Though I felt confident I would love, or at a minimum, like Leigh Bardugo’s books, I didn’t really know. As I made my decision for which to read first, I decided to read the one I thought I would like most, rather than the one that came first. Six of Crows is a heist book. It’s also much more hyped than Shadow and Bone ever was or is. So, it is the irony of ironies that I ended up liking Shadow and Bone more. Six of Crows, granted, is a fabulous book. You’ll find, however, that when I review Shadow and Bone in a few weeks that my review for that will be far more enthusiastic.
It’s the best of all possible plots. A group of outcasts band together to pull off an impossible heist. Also, each outcast has a grudge or death wish against at least one other person in the group. Can they pull off the heist, or will they destroy each other instead?
The book flap lists, in brief descriptions, the six members of Kaz’s team. I thought these six people were in addition to Kaz. As I matched the characters to the blurbs, I became unendingly confused about who fit one of the descriptions. After a significant portion of the plot passed, I realized that one of those descriptions was in reference to Kaz, and not in reference to an elusive seventh team member. And yeah, this is mostly a dumb mistake in interpretation on my end, but I think it explains pretty well how I connected with this book. It is a great book, but I felt out of sync with it the entire time I was reading. I don’t have any true complaints…only that the book was missing a “spark” that kept me from loving it. The same feeling could be said of Everless, which I am reviewing next week.
Six of Crows is, first and foremost, a fantasy. Secondly, it is a fantasy novel. (With a much better developed fantasy world than most YA books.) It’s also a true testimate to Leigh Bardugo’s ability to craft a complex character.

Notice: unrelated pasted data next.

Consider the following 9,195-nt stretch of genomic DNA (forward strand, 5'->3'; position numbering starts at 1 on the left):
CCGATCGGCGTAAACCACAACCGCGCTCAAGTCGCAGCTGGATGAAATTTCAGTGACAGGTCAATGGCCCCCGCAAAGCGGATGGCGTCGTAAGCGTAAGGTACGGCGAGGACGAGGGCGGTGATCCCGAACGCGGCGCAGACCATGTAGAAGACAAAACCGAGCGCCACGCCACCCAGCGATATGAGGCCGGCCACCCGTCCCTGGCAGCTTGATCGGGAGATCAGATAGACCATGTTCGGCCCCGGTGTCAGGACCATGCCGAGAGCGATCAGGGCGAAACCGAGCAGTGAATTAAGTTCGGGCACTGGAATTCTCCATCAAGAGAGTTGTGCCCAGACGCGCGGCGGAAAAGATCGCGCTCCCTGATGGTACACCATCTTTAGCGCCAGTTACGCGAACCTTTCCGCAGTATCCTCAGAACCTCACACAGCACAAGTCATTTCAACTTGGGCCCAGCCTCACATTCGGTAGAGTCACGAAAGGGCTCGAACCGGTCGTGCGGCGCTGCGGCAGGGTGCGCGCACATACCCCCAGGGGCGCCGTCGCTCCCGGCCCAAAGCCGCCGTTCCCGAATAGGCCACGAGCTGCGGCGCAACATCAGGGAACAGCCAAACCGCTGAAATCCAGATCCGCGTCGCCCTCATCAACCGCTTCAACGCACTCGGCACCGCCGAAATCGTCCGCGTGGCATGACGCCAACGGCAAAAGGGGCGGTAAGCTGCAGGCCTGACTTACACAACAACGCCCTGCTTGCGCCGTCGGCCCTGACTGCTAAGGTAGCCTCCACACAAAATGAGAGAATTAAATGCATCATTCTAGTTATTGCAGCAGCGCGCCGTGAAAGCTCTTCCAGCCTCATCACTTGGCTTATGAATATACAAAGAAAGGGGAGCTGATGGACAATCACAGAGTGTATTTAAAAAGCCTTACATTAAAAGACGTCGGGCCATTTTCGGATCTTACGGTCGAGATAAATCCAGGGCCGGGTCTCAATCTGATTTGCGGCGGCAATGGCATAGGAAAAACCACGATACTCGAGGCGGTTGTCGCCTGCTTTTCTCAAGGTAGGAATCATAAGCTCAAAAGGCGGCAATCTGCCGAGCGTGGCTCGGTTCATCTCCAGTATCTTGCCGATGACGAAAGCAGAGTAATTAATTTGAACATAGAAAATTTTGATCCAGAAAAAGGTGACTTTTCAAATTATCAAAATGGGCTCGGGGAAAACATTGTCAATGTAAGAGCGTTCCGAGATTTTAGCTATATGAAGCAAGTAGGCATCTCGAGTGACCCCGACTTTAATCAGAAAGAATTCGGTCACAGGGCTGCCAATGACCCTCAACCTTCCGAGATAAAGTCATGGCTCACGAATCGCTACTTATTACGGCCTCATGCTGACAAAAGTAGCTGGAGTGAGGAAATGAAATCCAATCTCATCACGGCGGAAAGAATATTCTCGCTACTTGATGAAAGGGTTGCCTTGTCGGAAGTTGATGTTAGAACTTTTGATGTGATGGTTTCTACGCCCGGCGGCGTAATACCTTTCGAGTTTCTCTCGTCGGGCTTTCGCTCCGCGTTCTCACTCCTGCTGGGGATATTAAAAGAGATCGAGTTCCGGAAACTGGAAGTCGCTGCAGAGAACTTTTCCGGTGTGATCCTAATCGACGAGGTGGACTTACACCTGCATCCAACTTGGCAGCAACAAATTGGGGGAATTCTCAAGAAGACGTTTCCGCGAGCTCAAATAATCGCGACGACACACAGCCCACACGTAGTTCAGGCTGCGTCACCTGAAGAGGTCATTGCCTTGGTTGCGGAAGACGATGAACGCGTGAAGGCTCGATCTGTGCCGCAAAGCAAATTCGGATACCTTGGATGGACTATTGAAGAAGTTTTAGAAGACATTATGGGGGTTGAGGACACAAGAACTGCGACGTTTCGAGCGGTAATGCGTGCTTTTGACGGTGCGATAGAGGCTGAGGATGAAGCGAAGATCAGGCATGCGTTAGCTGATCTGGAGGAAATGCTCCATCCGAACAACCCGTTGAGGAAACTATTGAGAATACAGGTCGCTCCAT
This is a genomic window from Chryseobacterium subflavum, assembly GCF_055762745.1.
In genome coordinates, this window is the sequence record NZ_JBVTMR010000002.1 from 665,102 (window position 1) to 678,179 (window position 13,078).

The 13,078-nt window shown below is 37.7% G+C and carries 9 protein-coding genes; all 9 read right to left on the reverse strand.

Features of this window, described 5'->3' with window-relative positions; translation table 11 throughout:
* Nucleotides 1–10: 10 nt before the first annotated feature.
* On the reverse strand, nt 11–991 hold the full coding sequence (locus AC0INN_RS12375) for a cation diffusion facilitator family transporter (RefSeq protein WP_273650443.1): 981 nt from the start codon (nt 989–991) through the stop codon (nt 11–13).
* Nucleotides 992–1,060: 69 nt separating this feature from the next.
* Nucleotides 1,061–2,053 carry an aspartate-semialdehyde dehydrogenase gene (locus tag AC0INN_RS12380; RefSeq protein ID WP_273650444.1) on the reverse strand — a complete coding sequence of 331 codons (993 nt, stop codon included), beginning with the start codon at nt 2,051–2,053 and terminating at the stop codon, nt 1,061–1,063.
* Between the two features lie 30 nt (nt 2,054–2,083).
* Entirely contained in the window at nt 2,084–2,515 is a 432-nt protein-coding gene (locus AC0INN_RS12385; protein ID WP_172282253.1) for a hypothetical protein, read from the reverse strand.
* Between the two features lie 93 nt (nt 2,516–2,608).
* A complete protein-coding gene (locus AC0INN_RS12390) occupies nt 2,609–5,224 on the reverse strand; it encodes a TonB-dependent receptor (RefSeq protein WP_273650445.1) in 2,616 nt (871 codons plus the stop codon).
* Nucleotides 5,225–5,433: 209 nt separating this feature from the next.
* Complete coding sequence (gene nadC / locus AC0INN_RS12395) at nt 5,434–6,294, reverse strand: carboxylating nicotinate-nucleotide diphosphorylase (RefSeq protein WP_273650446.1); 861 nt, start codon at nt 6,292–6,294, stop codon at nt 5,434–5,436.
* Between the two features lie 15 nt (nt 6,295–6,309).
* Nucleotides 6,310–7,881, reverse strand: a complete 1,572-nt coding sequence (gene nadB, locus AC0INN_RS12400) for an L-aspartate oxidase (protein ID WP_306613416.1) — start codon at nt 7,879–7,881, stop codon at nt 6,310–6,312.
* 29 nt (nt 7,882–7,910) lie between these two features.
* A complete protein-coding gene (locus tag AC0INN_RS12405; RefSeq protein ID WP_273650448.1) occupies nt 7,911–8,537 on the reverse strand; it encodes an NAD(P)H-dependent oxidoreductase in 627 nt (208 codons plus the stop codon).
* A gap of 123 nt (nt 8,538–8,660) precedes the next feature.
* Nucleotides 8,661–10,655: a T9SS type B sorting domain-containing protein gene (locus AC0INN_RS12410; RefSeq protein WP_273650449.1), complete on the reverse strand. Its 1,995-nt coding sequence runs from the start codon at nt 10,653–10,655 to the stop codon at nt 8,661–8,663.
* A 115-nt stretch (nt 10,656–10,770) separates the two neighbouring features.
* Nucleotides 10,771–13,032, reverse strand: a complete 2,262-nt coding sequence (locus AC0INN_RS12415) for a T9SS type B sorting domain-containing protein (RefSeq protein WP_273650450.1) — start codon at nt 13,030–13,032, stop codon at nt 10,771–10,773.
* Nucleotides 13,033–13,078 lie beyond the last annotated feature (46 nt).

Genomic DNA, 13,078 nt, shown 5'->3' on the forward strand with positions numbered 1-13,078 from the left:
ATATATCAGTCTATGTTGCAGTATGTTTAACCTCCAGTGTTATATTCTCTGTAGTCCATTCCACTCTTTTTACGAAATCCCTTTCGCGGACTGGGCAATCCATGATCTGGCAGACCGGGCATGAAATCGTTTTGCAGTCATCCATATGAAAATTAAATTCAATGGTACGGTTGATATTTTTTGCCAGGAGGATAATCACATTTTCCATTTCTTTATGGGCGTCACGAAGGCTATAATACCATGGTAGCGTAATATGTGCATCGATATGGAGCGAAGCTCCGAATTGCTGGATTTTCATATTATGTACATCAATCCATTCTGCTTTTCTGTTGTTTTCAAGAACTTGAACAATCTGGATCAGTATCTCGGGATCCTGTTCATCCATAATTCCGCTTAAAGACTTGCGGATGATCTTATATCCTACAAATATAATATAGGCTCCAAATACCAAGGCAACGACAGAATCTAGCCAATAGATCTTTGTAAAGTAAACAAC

Kaz, by nature of being the one most driving the plot, is the lead. The other five members of his team, however, get almost as much page/narration time (if not more). And despite being an ensemble book, not one character is cast aside or ignored in favor of another. They all receive time to express motivations. They are all, unfortunately for them, cursed with tragic backstories. I can’t pinpoint a single character as a weak point. Not one is weighed down by the plot of the book, or overshadowed by the actions of another character. (And the romance, which mostly simmers in the background of the story, doesn’t weigh down the plot either.)
Perhaps, if anything, I can complain about the ending. There’s lots of reveals at the end…and none are surprising? Even the ones I didn’t guess ahead of time were too sensible to shock me. The ending, though a cliffhanger, doesn’t raise the stakes as much as I would expect the ending of this book to do.
Ending aside, the story is otherwise masterfully crafted. Even though I didn’t love it the way I expected to, it’s still clear from reading this that Leigh Bardugo is a powerfully strong writer. I look forward to reading the rest of the Grishaverse books. (Much of the next two months will contain Grisha-focused book reviews!)